Talking of grim...we headed off to Secret Cinema last week...rather than central London, it was being held in West Croydon, which has a number of's a bloody long way for a night out, it's a grim suburb and the trains stop running at 11.20.  That would have been fine if the event itself was good, but it wasn't.  Held over thirteen floors of a deserted office building, the production was just spread too you felt that you were wandering round a deserted office building rather than being immersed in the the film 'Brazil' by Terry Gilliam.  In the end, we left at about 9.15, somewhat disappointed.  From what I heard, the full film wasn't shown, although there was a theatrical climax...I assume a terrorist attack.  As the tickets are nearly £50 each...and then you add food and drink on top, it's an expensive evening that needs to work hard.  We may skip the next one.  Shame really, as I think Brazil is a terrific film.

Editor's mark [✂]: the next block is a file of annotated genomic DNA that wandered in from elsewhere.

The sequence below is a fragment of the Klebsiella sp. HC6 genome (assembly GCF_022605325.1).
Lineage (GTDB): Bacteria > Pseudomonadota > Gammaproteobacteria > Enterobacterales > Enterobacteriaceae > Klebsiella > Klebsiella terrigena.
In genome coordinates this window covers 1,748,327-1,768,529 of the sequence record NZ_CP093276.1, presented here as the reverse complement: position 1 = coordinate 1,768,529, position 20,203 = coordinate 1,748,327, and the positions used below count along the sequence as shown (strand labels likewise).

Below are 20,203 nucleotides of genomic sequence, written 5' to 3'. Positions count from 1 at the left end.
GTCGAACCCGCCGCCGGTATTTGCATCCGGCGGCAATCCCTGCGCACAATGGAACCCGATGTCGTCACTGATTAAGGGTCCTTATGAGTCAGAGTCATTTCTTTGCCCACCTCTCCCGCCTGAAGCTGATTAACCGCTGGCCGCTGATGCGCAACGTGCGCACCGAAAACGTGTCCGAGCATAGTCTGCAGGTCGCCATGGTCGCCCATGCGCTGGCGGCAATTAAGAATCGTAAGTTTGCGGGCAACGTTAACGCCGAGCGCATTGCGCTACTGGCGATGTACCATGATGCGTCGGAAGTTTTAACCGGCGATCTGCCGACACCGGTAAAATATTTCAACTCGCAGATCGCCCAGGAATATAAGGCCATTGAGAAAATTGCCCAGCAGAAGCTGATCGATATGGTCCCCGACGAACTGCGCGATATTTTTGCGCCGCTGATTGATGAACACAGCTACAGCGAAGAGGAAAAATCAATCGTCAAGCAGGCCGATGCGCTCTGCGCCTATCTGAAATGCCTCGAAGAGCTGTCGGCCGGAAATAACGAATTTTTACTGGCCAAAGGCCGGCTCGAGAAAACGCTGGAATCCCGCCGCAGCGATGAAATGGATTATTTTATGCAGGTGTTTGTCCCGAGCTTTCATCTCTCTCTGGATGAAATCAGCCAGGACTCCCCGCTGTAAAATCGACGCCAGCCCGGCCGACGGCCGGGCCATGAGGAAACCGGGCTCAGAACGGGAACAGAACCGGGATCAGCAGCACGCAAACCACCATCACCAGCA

There was also a Muffin birthday this weekend, the smallest one hitting the grand old age of eight.  We started off in Delauney's Cafe, moved on to the sweet shop, before going  to see the new production of Charlie and the Chocolate Factory, which is playing previews now.  Oh dear, oh dear oh dear.  Methinks the famous Sam Mendes has invested too much time and effort getting the technical effects right, completely forgetting that the show needs pizazz and oomph.  The first half is way, way too long...full of tedious songs and lacking any sort of humanity or spirit.  There were an awful lot of fidgety little bums, so it was a relief to get to the interval.  With the second half set in the factory, it was obviously brighter, livelier and more interesting....although it would be hard to say that fun crept into the equation very much.  The show opens 'properly' on 24th June, so they've got a fortnight to sort it out, but I'm not sure how they will make a first half devoted to the dreary Buckets more entertaining.  Good luck'll need it.